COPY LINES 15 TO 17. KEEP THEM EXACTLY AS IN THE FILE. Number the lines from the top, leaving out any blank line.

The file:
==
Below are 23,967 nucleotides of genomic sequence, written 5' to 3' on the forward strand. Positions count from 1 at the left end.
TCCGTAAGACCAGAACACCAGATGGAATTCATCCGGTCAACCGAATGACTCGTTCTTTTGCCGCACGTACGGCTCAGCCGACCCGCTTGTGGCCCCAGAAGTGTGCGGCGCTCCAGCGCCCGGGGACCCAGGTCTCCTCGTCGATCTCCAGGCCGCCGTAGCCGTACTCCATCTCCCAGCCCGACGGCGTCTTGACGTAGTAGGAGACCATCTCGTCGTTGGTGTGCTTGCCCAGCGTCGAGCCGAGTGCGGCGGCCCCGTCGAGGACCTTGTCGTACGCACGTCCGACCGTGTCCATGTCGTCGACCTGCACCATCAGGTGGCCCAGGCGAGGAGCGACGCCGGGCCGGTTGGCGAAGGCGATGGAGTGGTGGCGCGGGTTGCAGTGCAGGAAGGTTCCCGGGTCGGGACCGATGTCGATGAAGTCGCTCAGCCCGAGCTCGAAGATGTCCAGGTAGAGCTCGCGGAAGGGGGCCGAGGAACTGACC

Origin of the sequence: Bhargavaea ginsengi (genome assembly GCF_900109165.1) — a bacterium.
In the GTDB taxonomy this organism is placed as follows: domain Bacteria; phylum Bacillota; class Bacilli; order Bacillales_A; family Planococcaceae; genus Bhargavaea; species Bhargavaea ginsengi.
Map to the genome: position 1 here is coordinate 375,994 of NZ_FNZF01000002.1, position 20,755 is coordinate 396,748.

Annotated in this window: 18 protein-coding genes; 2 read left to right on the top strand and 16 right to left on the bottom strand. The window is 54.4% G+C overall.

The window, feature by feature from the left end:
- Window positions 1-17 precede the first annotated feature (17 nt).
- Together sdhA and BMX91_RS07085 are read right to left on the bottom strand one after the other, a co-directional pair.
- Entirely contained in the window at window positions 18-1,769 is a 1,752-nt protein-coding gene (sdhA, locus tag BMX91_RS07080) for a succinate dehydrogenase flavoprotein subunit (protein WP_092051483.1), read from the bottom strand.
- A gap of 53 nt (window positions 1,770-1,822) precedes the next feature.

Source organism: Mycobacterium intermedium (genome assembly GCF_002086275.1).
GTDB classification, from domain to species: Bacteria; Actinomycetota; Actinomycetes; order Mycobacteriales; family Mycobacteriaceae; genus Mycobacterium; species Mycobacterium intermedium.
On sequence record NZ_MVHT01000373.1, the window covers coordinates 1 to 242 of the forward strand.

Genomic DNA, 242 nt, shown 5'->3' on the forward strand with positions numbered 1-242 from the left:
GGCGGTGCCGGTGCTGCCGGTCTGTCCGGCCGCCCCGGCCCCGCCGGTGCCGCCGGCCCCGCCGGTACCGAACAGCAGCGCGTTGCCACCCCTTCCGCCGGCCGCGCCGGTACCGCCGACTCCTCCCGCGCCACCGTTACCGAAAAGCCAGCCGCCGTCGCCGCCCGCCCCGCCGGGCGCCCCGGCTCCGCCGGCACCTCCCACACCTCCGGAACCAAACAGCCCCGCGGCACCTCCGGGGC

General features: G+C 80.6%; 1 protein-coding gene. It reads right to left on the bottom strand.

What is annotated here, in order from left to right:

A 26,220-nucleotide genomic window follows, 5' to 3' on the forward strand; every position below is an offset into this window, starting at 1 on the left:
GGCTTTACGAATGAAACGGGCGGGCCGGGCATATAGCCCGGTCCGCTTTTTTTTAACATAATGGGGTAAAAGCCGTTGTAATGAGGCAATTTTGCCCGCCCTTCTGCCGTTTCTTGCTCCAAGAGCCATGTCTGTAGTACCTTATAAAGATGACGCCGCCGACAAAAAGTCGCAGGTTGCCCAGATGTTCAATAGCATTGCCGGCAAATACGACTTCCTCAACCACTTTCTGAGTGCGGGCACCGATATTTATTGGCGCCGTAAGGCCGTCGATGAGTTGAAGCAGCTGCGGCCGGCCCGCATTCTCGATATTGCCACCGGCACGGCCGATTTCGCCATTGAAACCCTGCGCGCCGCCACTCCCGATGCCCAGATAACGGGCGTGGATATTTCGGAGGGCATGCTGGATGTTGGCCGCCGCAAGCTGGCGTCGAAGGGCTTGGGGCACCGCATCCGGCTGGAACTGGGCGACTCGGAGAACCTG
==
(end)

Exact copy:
Genomic DNA, 242 nt, shown 5'->3' on the forward strand with positions numbered 1-242 from the left:
GGCGGTGCCGGTGCTGCCGGTCTGTCCGGCCGCCCCGGCCCCGCCGGTGCCGCCGGCCCCGCCGGTACCGAACAGCAGCGCGTTGCCACCCCTTCCGCCGGCCGCGCCGGTACCGCCGACTCCTCCCGCGCCACCGTTACCGAAAAGCCAGCCGCCGTCGCCGCCCGCCCCGCCGGGCGCCCCGGCTCCGCCGGCACCTCCCACACCTCCGGAACCAAACAGCCCCGCGGCACCTCCGGGGC

General features: G+C 80.6%; 1 protein-coding gene. It reads right to left on the bottom strand.